As far as new episodes go, the producers association recently met Maharashtra Chief Minister Uddhav Thackeray and, as per his advice, submitted a standard operating procedure. After evaluating the same, the state government sent a revised SOP, which suggested that shoots need to happen with one-third of the original crew size, and sans senior citizens.

Television: Advertisers heading back, cameras rolling again, recovery gaining momentum

The government also made it mandatory for the producers to have at least one doctor and two nurses on set. While the producers, running out of resources and losing people, agreed to most of the terms and conditions, they wrote back to the government asking it to revise the age limit.

"Going by the SOP, Amitabh Bachchan can’t shoot for ‘Kaun Banega Crorepati’. Similarly, other senior actors will have to stay out of work. We have written to the government, seeking an alteration to this restriction. We have also explained that in the current circumstances, it is impossible for us to find so many doctors," says a member of the producers association on condition of anonymity.

If sources close to the development are to be believed, then the government is set to approve the alterations. Thackeray has already said that the TV industry is important, and the government will help it to get out of ‘coma’. Each producer will now have to get a fitness certificate from the authorities, and only after can they start filming again.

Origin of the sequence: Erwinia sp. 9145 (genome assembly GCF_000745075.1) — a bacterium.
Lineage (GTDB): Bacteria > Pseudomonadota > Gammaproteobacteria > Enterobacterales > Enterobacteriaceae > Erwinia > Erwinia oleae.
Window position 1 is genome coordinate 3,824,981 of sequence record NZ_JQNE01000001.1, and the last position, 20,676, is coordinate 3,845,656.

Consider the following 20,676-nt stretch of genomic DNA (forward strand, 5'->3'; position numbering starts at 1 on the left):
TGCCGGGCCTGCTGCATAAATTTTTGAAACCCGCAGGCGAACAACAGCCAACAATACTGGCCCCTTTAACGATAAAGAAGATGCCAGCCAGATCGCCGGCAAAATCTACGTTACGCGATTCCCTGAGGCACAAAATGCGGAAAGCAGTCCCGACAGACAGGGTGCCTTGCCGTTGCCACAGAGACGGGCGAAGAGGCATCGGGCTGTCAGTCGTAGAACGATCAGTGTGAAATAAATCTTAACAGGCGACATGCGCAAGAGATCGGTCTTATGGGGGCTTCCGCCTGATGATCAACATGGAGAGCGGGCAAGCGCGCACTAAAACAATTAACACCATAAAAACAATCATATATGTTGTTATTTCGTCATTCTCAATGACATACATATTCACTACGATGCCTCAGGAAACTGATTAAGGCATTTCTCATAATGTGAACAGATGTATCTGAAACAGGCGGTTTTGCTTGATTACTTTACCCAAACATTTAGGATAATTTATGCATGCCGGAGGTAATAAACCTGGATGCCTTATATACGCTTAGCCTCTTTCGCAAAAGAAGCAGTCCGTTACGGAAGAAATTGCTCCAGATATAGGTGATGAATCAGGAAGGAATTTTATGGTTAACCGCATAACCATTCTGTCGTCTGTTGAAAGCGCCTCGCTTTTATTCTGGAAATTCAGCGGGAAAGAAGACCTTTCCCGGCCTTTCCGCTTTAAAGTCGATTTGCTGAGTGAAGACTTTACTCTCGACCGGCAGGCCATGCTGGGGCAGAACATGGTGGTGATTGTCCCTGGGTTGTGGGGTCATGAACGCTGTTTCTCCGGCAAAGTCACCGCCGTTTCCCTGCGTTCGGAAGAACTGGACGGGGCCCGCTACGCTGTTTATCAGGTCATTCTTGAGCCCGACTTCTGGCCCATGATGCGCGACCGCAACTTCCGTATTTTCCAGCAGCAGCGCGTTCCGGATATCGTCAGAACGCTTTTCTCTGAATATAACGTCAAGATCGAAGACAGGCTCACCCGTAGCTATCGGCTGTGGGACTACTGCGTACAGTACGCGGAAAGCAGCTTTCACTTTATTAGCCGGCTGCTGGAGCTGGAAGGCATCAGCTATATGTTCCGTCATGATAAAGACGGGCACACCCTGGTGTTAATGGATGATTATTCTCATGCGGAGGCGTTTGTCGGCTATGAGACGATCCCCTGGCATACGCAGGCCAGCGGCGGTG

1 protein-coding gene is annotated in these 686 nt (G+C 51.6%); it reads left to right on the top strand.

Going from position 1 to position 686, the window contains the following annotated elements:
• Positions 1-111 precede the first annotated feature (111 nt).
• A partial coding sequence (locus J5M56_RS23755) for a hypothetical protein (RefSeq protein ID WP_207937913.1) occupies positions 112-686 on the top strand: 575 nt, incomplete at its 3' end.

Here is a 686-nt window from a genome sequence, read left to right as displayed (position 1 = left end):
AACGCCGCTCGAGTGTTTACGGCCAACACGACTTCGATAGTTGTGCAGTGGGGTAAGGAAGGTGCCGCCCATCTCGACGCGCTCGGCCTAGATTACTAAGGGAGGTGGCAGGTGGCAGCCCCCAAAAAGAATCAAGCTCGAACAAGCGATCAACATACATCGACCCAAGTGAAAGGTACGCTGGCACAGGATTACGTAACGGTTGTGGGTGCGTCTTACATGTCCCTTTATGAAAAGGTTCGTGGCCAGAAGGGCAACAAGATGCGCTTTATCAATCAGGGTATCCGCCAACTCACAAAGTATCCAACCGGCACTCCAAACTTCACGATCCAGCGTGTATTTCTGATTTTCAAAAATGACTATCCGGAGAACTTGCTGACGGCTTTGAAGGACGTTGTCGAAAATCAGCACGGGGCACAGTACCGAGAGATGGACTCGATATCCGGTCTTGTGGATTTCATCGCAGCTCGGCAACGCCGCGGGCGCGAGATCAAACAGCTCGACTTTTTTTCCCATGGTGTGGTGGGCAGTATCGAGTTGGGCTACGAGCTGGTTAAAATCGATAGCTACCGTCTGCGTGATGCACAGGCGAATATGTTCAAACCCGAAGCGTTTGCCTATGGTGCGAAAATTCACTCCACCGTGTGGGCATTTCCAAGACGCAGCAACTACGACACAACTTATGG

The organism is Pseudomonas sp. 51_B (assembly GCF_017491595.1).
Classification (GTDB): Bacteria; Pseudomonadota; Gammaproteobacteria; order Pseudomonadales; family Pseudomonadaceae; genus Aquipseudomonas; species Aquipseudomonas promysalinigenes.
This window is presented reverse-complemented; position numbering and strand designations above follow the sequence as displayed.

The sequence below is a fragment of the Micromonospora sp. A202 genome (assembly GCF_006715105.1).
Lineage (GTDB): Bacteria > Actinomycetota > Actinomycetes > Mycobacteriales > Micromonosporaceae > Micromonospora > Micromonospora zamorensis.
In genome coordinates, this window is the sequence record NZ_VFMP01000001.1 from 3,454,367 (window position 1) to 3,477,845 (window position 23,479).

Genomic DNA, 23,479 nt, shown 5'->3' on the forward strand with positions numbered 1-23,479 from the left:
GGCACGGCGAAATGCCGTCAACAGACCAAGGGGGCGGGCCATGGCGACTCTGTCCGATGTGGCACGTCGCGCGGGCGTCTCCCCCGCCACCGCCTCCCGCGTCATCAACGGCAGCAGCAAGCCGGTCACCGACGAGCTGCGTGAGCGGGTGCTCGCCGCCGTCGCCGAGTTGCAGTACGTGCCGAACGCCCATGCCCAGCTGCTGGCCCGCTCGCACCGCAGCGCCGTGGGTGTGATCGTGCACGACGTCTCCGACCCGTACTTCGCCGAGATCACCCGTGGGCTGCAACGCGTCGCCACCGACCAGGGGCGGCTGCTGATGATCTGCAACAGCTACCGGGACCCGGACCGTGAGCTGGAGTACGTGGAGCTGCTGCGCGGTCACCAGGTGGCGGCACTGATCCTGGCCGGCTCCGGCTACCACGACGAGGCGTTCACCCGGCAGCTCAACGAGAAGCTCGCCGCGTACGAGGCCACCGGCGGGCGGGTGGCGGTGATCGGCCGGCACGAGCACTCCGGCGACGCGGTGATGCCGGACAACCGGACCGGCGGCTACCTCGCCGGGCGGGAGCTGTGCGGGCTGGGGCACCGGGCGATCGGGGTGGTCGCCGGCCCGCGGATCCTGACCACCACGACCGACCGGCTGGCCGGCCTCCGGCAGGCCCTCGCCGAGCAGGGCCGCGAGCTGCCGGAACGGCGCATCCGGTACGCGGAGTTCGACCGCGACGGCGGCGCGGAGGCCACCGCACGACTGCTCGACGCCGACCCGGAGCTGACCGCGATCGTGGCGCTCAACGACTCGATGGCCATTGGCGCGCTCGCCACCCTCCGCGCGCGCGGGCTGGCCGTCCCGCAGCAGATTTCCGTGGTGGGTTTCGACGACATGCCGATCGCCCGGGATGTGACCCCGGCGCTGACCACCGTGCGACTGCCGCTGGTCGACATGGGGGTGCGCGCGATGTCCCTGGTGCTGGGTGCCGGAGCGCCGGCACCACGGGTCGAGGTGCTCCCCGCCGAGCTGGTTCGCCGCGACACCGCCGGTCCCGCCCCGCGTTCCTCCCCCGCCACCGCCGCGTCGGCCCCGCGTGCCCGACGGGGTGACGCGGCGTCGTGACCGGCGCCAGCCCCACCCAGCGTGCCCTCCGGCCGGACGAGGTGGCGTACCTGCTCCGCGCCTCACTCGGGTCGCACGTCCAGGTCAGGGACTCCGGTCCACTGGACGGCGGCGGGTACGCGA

A producer, who makes a dance reality show for Star Plus, says that it has become very difficult for them to decide the ‘33 per cent’ they will retain. "It is not that you can use your crew in shifts, you have to get 33 per cent workforce insured and accredited, and only those 33 per cent will be allowed to enter the set. We have been told that there will be surprise inspection, and if anyone outside the list is found in the set, it might just get sealed."

The producer, however, is optimistic and feels that by the last week of June, or early July, the cameras will start rolling again.

Meanwhile, the GECs have already started engaging with their star cast. If sources are to be believed, then the channels have asked the lead characters to film ‘We missed you’, and ‘We are coming back’ videos for on-air promotions. Balaji Telefilms’ Ekta Kapoor also uploaded a post on her social media recently, stating, "We will be back soon"

The broadcasters have reportedly slashed the commission cost per episode by 30-40 per cent. "… We need to understand that the advertising is still far away from what it normally is. In these circumstances, everybody will lose something, unless you know how to make a sanitiser," says a producer, who has shows on ZEE TV.

During lockdown, the ‘news’ genre on TV saw good traction of viewers, as well as advertisers. Once the cameras start rolling again, and GECs get their software supplied, this genre may see a slight drop. The numbers will be higher than pre-COVID, but lower than lockdown, believes Dwibedy.